New out of hours aid

Dr Phil Earnshaw, chairman of Wakefield GP commissioning group
Dr Phil Earnshaw, chairman of Wakefield GP commissioning group

A NEW out of hours service enabling terminally-ill people to be admitted to hospices across the district is being launched next month.

The move is part of a strategy by health chiefs to reduce unnecessary hospital admissions and provide more appropriate care for patients.

Dr Phil Earnshaw, chairman of Wakefield Clinical Commissioning Group which runs GP services across the district, said the move was one of many designed to provide more care for people closer to home.

He said: “Our hospices are amazing, but currently they only have the capacity to assess and admit patients five days a week. Marie Curie has been commissioned to provide an out-of-hours rapid response on evenings, weekends and bank holidays.

“At the moment families and carers often end up ringing for an ambulance and patients end up in A&E, which is a busy department and not always the most appropriate place.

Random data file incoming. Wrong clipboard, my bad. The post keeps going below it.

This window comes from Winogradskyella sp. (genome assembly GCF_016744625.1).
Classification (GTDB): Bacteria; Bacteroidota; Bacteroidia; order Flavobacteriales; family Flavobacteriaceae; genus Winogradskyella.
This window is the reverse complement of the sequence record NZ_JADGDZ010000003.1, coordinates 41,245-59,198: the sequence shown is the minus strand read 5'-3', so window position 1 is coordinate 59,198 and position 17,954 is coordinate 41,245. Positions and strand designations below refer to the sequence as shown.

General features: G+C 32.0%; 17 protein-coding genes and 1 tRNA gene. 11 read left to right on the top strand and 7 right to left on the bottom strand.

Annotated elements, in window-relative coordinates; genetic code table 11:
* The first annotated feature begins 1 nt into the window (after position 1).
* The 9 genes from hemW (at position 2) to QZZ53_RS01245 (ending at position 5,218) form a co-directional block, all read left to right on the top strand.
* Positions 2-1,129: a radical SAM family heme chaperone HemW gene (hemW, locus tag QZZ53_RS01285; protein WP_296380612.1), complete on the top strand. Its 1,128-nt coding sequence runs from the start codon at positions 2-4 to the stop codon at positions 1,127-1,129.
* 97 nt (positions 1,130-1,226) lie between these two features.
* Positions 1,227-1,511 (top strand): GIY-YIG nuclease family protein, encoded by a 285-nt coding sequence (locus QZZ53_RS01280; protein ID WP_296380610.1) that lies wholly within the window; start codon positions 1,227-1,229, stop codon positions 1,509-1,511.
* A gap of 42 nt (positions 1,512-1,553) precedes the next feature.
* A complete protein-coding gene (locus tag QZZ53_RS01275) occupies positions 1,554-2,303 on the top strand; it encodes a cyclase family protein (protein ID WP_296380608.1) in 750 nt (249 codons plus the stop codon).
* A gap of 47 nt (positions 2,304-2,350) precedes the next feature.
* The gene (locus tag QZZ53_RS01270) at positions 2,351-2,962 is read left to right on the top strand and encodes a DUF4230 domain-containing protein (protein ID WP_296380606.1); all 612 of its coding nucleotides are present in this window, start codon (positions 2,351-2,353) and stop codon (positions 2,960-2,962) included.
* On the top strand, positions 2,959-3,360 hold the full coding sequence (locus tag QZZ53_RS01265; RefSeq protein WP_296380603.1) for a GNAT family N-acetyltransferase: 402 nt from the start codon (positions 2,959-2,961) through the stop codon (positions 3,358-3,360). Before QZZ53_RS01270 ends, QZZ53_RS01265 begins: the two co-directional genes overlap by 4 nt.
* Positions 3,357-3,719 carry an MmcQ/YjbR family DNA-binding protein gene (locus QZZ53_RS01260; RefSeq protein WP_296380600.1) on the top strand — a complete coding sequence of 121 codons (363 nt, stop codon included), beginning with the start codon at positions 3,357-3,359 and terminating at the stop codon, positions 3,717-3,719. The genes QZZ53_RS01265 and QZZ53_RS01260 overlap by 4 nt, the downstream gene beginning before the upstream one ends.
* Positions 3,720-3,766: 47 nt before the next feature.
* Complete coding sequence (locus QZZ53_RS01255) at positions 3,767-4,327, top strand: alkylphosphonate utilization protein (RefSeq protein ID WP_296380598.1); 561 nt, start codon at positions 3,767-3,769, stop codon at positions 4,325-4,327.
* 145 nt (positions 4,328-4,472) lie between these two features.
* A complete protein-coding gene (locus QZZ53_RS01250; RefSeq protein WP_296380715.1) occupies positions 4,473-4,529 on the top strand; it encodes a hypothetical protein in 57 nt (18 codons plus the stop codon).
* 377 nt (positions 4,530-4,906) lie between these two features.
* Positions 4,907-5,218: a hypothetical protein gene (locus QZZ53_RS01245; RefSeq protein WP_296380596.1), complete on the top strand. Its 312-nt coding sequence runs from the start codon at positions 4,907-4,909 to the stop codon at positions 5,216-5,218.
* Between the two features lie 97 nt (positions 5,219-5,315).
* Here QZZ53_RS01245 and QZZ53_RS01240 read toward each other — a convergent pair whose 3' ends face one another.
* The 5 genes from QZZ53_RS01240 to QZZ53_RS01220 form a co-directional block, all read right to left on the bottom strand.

“But now Marie Curie will be able to come out and co-ordinate with the services already in place, so that if loved ones wish to die at home or be admitted to a hospice then hopefully we can actually start to deliver that.”

Stephen Eames, Mid Yorkshire Hospitals NHS Trust interim chief executive, said: “It’s something that will both improve the quality of end of life care, and also reduce demand on hospital beds. A&E is a busy place, and it isn’t the right environment for someone who needs end of life care.”

Dr Earnshaw added that the initiative is part of a wider push to provide more care for people closer to home, which involves the CCG, the hospital trust and Wakefield Council working closer together.

He said: “It means lots of smaller changes to make care at home work a lot better. For example, we don’t want elderly patients coming to hospital in an unplanned way.

“It’s quite salutory so see how elderly people struggle if they lose their independence, so if you put someone in bed for a few days their ability to walk and care for themselves can deteriorate quickly, and the social care they may have in place at home gets allocated elsewhere.

“They can go from leading an independent life to becoming a dependent person, so if they need hospital treatment, it’s better for them if it’s planned, so we all know why they are going there, how long for and when they are coming out, which means commissioners, the hospital and the local authority working together.”